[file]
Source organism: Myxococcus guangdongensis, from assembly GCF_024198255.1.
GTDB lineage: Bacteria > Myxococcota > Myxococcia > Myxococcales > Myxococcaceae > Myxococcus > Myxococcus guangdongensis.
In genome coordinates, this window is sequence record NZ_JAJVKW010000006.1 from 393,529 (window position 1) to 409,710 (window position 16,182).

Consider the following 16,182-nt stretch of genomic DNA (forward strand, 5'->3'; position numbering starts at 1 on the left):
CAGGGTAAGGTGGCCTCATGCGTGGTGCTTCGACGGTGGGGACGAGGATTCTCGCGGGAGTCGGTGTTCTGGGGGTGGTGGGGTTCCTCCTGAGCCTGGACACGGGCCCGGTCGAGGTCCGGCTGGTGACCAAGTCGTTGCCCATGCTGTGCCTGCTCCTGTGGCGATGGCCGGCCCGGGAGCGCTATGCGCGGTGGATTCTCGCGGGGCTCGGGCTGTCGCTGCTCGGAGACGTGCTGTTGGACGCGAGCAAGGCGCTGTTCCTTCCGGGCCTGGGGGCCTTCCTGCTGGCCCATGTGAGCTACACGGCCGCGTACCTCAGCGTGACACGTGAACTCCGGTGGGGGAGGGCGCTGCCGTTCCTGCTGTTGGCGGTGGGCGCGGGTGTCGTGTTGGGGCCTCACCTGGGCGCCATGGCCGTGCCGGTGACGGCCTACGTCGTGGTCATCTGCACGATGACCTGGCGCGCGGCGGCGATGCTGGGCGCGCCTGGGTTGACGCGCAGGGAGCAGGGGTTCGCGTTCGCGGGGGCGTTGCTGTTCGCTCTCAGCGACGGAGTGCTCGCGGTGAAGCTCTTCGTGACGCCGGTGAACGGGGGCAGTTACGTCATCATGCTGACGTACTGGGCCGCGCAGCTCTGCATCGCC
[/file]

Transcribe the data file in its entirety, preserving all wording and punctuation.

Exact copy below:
Source organism: Myxococcus guangdongensis, from assembly GCF_024198255.1.
GTDB lineage: Bacteria > Myxococcota > Myxococcia > Myxococcales > Myxococcaceae > Myxococcus > Myxococcus guangdongensis.
In genome coordinates, this window is sequence record NZ_JAJVKW010000006.1 from 393,529 (window position 1) to 409,710 (window position 16,182).

Consider the following 16,182-nt stretch of genomic DNA (forward strand, 5'->3'; position numbering starts at 1 on the left):
CAGGGTAAGGTGGCCTCATGCGTGGTGCTTCGACGGTGGGGACGAGGATTCTCGCGGGAGTCGGTGTTCTGGGGGTGGTGGGGTTCCTCCTGAGCCTGGACACGGGCCCGGTCGAGGTCCGGCTGGTGACCAAGTCGTTGCCCATGCTGTGCCTGCTCCTGTGGCGATGGCCGGCCCGGGAGCGCTATGCGCGGTGGATTCTCGCGGGGCTCGGGCTGTCGCTGCTCGGAGACGTGCTGTTGGACGCGAGCAAGGCGCTGTTCCTTCCGGGCCTGGGGGCCTTCCTGCTGGCCCATGTGAGCTACACGGCCGCGTACCTCAGCGTGACACGTGAACTCCGGTGGGGGAGGGCGCTGCCGTTCCTGCTGTTGGCGGTGGGCGCGGGTGTCGTGTTGGGGCCTCACCTGGGCGCCATGGCCGTGCCGGTGACGGCCTACGTCGTGGTCATCTGCACGATGACCTGGCGCGCGGCGGCGATGCTGGGCGCGCCTGGGTTGACGCGCAGGGAGCAGGGGTTCGCGTTCGCGGGGGCGTTGCTGTTCGCTCTCAGCGACGGAGTGCTCGCGGTGAAGCTCTTCGTGACGCCGGTGAACGGGGGCAGTTACGTCATCATGCTGACGTACTGGGCCGCGCAGCTCTGCATCGCC